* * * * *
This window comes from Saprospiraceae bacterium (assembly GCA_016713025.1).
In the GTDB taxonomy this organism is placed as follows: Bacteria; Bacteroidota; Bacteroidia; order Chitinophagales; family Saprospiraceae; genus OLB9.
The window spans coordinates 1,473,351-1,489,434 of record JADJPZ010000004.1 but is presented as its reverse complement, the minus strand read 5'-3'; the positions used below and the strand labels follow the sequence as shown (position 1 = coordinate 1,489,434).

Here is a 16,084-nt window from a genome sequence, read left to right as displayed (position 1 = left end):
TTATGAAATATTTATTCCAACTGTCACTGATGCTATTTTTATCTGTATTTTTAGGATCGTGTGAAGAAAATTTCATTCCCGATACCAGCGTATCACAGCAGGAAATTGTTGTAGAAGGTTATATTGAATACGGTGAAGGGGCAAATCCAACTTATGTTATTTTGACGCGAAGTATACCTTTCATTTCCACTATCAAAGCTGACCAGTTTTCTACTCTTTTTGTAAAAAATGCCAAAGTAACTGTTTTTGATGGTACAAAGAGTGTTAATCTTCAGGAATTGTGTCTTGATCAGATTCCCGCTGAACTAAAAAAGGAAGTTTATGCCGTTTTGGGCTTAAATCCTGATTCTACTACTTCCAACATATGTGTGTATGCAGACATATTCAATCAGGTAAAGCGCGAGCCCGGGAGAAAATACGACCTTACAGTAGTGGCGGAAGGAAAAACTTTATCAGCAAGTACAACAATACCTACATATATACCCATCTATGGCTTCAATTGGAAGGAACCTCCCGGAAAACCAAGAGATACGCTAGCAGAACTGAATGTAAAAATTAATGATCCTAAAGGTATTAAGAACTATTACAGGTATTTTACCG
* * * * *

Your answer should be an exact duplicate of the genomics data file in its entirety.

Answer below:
This window comes from Saprospiraceae bacterium (assembly GCA_016713025.1).
In the GTDB taxonomy this organism is placed as follows: Bacteria; Bacteroidota; Bacteroidia; order Chitinophagales; family Saprospiraceae; genus OLB9.
The window spans coordinates 1,473,351-1,489,434 of record JADJPZ010000004.1 but is presented as its reverse complement, the minus strand read 5'-3'; the positions used below and the strand labels follow the sequence as shown (position 1 = coordinate 1,489,434).

Here is a 16,084-nt window from a genome sequence, read left to right as displayed (position 1 = left end):
TTATGAAATATTTATTCCAACTGTCACTGATGCTATTTTTATCTGTATTTTTAGGATCGTGTGAAGAAAATTTCATTCCCGATACCAGCGTATCACAGCAGGAAATTGTTGTAGAAGGTTATATTGAATACGGTGAAGGGGCAAATCCAACTTATGTTATTTTGACGCGAAGTATACCTTTCATTTCCACTATCAAAGCTGACCAGTTTTCTACTCTTTTTGTAAAAAATGCCAAAGTAACTGTTTTTGATGGTACAAAGAGTGTTAATCTTCAGGAATTGTGTCTTGATCAGATTCCCGCTGAACTAAAAAAGGAAGTTTATGCCGTTTTGGGCTTAAATCCTGATTCTACTACTTCCAACATATGTGTGTATGCAGACATATTCAATCAGGTAAAGCGCGAGCCCGGGAGAAAATACGACCTTACAGTAGTGGCGGAAGGAAAAACTTTATCAGCAAGTACAACAATACCTACATATATACCCATCTATGGCTTCAATTGGAAGGAACCTCCCGGAAAACCAAGAGATACGCTAGCAGAACTGAATGTAAAAATTAATGATCCTAAAGGTATTAAGAACTATTACAGGTATTTTACCG